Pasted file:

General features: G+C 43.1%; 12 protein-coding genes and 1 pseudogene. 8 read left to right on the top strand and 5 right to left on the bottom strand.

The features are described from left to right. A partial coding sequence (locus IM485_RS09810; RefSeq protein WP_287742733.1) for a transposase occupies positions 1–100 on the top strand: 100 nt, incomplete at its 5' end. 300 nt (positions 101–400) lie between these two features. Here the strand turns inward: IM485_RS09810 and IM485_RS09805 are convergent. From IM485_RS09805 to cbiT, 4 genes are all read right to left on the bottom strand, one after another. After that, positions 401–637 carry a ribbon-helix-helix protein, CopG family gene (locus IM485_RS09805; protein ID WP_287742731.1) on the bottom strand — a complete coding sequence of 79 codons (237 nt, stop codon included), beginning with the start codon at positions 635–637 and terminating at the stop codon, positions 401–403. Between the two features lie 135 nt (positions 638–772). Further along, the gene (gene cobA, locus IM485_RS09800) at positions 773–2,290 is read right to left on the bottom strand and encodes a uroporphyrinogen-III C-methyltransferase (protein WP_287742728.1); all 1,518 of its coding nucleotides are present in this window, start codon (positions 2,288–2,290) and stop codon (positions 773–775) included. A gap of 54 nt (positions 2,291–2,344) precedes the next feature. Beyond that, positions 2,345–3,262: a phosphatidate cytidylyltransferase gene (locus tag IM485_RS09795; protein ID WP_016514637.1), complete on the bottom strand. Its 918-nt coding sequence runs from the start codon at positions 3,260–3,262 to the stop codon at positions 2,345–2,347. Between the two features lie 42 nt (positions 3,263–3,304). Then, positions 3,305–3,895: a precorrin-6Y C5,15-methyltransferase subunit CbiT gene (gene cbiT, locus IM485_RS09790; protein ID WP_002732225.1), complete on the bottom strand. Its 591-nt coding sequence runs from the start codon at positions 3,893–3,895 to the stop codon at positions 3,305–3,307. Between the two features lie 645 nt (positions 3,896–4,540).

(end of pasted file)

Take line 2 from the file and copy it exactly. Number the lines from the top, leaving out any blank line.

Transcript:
The features are described from left to right. A partial coding sequence (locus IM485_RS09810; RefSeq protein WP_287742733.1) for a transposase occupies positions 1–100 on the top strand: 100 nt, incomplete at its 5' end. 300 nt (positions 101–400) lie between these two features. Here the strand turns inward: IM485_RS09810 and IM485_RS09805 are convergent. From IM485_RS09805 to cbiT, 4 genes are all read right to left on the bottom strand, one after another. After that, positions 401–637 carry a ribbon-helix-helix protein, CopG family gene (locus IM485_RS09805; protein ID WP_287742731.1) on the bottom strand — a complete coding sequence of 79 codons (237 nt, stop codon included), beginning with the start codon at positions 635–637 and terminating at the stop codon, positions 401–403. Between the two features lie 135 nt (positions 638–772). Further along, the gene (gene cobA, locus IM485_RS09800) at positions 773–2,290 is read right to left on the bottom strand and encodes a uroporphyrinogen-III C-methyltransferase (protein WP_287742728.1); all 1,518 of its coding nucleotides are present in this window, start codon (positions 2,288–2,290) and stop codon (positions 773–775) included. A gap of 54 nt (positions 2,291–2,344) precedes the next feature. Beyond that, positions 2,345–3,262: a phosphatidate cytidylyltransferase gene (locus tag IM485_RS09795; protein ID WP_016514637.1), complete on the bottom strand. Its 918-nt coding sequence runs from the start codon at positions 3,260–3,262 to the stop codon at positions 2,345–2,347. Between the two features lie 42 nt (positions 3,263–3,304). Then, positions 3,305–3,895: a precorrin-6Y C5,15-methyltransferase subunit CbiT gene (gene cbiT, locus IM485_RS09790; protein ID WP_002732225.1), complete on the bottom strand. Its 591-nt coding sequence runs from the start codon at positions 3,893–3,895 to the stop codon at positions 3,305–3,307. Between the two features lie 645 nt (positions 3,896–4,540).